As I sat in the hospital room, waiting for the nurse to collect me, I imagined my Mum sitting in the bed before me, smiling softly. I desperately wanted to clamber up beside her, as I had done many times before. I began to replay through the different memories of my Mum in hospital, the many days and nights through the different seasons of cancer.
I cried as I remembered her seizures, how utterly helpless I felt, how I had yelled at my sister and then stood at the bottom of my mum’s bed wondering if this would be how she would go: Would her life end with us shouting around her? I recalled the many times I had lost my temper, screaming at my sister, my Dad and even nurses, whilst my Mum lay in her hospital bed. Anger and sadness had consumed me, and I had become someone I didn’t know or like. I remembered sitting by the train track, feeling hopeless and out of control, desperate and angry.
I remembered the first weekend stay, when she had reacted badly to the Steroids. I had rushed back from city in a panic to spend several days bored and hungry in my mum’s hospital room. Hospital’s had been so unfamiliar and strange then; I later learnt the art of packing a bag full of books, chocolate, water bottles, notepads, pens, change for hot chocolate machines and parking meters, in less than 30 seconds. I learnt at what time in the day the hospital cafe restocked their fridges, and that the gift shops sold ice lollies (a blessing on hot summer days, there is nothing better than sitting barefoot on the grass with an ice lolly whilst extended family fill up the “3 to a bed” rule). I chatted with patients and their family members, made faces at small children, and became part of the ever-changing hospital community.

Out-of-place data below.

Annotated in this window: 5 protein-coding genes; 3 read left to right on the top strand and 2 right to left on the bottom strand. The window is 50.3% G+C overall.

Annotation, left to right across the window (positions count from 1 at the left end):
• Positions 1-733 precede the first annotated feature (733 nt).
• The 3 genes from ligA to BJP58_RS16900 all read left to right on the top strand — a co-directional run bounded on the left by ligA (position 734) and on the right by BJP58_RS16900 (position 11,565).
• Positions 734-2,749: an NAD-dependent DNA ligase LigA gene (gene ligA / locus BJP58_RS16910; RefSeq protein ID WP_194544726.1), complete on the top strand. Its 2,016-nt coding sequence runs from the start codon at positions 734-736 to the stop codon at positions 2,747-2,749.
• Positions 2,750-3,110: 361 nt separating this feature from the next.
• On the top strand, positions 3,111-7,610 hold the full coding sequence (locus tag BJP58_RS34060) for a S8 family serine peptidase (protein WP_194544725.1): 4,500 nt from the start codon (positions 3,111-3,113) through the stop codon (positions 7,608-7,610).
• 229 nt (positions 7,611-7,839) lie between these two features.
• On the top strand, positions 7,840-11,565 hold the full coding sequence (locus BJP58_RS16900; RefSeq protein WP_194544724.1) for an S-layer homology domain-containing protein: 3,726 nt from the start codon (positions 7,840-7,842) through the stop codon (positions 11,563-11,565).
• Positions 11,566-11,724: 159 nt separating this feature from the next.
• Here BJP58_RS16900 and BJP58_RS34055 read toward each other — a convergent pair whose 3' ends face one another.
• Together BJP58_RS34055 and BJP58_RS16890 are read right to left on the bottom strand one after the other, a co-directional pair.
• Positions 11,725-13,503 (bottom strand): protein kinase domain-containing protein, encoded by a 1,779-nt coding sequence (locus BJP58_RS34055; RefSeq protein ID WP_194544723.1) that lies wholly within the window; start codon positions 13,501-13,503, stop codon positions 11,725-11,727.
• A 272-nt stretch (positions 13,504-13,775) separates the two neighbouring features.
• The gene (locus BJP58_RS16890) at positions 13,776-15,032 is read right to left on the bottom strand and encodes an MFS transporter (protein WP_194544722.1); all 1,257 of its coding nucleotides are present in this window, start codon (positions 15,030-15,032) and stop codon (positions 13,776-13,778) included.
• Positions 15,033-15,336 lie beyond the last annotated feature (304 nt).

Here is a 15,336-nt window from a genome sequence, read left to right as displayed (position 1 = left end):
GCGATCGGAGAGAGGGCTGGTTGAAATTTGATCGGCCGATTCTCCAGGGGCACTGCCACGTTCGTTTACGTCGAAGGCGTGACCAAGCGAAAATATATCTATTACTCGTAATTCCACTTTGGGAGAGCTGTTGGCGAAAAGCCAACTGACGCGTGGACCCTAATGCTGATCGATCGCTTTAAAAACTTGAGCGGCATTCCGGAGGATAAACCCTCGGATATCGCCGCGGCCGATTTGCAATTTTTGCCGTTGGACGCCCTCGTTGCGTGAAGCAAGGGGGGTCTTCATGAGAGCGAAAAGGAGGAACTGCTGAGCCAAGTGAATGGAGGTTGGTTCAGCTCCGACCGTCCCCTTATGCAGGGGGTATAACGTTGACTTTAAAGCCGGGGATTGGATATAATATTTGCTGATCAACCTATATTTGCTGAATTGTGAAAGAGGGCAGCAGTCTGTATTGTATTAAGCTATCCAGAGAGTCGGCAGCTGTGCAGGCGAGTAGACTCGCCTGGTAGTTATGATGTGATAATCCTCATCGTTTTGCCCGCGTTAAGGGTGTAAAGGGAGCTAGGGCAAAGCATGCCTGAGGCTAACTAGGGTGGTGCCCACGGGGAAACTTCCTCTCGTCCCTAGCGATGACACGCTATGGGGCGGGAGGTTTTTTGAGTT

Hospital life had become so familiar, so ordinary. It was full of terrible experiences, but it had become a world that I knew and understood.
When my Mum died, I lost that. Staring at the empty hospital bed before me, I longed for those few months before my Mum’s death. In all the chaos and uncertainty, hospital life made sense. Everyone had the same vision and desires: we were a community of strangers all trying to prolong life, to heal or be healed. You made instant friends in the corridors as you sympathised with each other, and the world outside world was irrelevant, unimportant. My Mum’s death now demanded that I re-engage with the world I had ignored, but it no longer made sense.
I had grown up with the illusion that if I studied and worked hard, I would one day be master of my own world, independent and self-sufficient. But my Mum’s illness was evidence that control was only an illusion, no-one could have complete control over their life, illness and tragedy attacks rich and poor alike. I began to see women who professed success and self-sufficiency, torn and trampled by tragedy.
What I had counted as important before, no longer mattered. If I died tomorrow, would it matter what clothes I wore, or how much money I had earned? I find myself in a culture that values human life below so many other things. Everyday we make the choice between serving ourselves or saving others. The cost of a coffee at Costa could pay for a child to eat for several days. Everyday we make small decisions that devalues human life, that puts our wants above the needs of others.
But how do you value human life in a culture that seemingly does not?